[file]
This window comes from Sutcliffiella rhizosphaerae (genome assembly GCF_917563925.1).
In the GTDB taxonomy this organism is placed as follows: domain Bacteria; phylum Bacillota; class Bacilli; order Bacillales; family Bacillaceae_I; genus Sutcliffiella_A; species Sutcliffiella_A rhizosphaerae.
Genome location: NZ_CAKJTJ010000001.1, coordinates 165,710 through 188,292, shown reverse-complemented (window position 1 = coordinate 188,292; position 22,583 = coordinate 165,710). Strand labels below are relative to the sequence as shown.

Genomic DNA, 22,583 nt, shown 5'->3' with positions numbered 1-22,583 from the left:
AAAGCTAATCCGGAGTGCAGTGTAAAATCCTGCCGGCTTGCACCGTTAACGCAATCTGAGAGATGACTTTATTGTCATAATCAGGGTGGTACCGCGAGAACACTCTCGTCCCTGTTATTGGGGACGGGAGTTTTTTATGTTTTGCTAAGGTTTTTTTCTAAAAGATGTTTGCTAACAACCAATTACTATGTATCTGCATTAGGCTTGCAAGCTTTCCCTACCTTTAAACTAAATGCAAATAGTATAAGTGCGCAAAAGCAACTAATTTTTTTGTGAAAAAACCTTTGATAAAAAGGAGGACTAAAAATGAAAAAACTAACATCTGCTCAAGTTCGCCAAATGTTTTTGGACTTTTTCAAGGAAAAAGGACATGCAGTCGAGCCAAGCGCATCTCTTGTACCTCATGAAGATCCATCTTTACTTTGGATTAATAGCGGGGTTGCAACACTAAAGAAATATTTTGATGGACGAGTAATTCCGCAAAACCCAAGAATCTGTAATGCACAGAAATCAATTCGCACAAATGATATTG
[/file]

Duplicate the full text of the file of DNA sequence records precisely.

This window comes from Sutcliffiella rhizosphaerae (genome assembly GCF_917563925.1).
In the GTDB taxonomy this organism is placed as follows: domain Bacteria; phylum Bacillota; class Bacilli; order Bacillales; family Bacillaceae_I; genus Sutcliffiella_A; species Sutcliffiella_A rhizosphaerae.
Genome location: NZ_CAKJTJ010000001.1, coordinates 165,710 through 188,292, shown reverse-complemented (window position 1 = coordinate 188,292; position 22,583 = coordinate 165,710). Strand labels below are relative to the sequence as shown.

Genomic DNA, 22,583 nt, shown 5'->3' with positions numbered 1-22,583 from the left:
AAAGCTAATCCGGAGTGCAGTGTAAAATCCTGCCGGCTTGCACCGTTAACGCAATCTGAGAGATGACTTTATTGTCATAATCAGGGTGGTACCGCGAGAACACTCTCGTCCCTGTTATTGGGGACGGGAGTTTTTTATGTTTTGCTAAGGTTTTTTTCTAAAAGATGTTTGCTAACAACCAATTACTATGTATCTGCATTAGGCTTGCAAGCTTTCCCTACCTTTAAACTAAATGCAAATAGTATAAGTGCGCAAAAGCAACTAATTTTTTTGTGAAAAAACCTTTGATAAAAAGGAGGACTAAAAATGAAAAAACTAACATCTGCTCAAGTTCGCCAAATGTTTTTGGACTTTTTCAAGGAAAAAGGACATGCAGTCGAGCCAAGCGCATCTCTTGTACCTCATGAAGATCCATCTTTACTTTGGATTAATAGCGGGGTTGCAACACTAAAGAAATATTTTGATGGACGAGTAATTCCGCAAAACCCAAGAATCTGTAATGCACAGAAATCAATTCGCACAAATGATATTG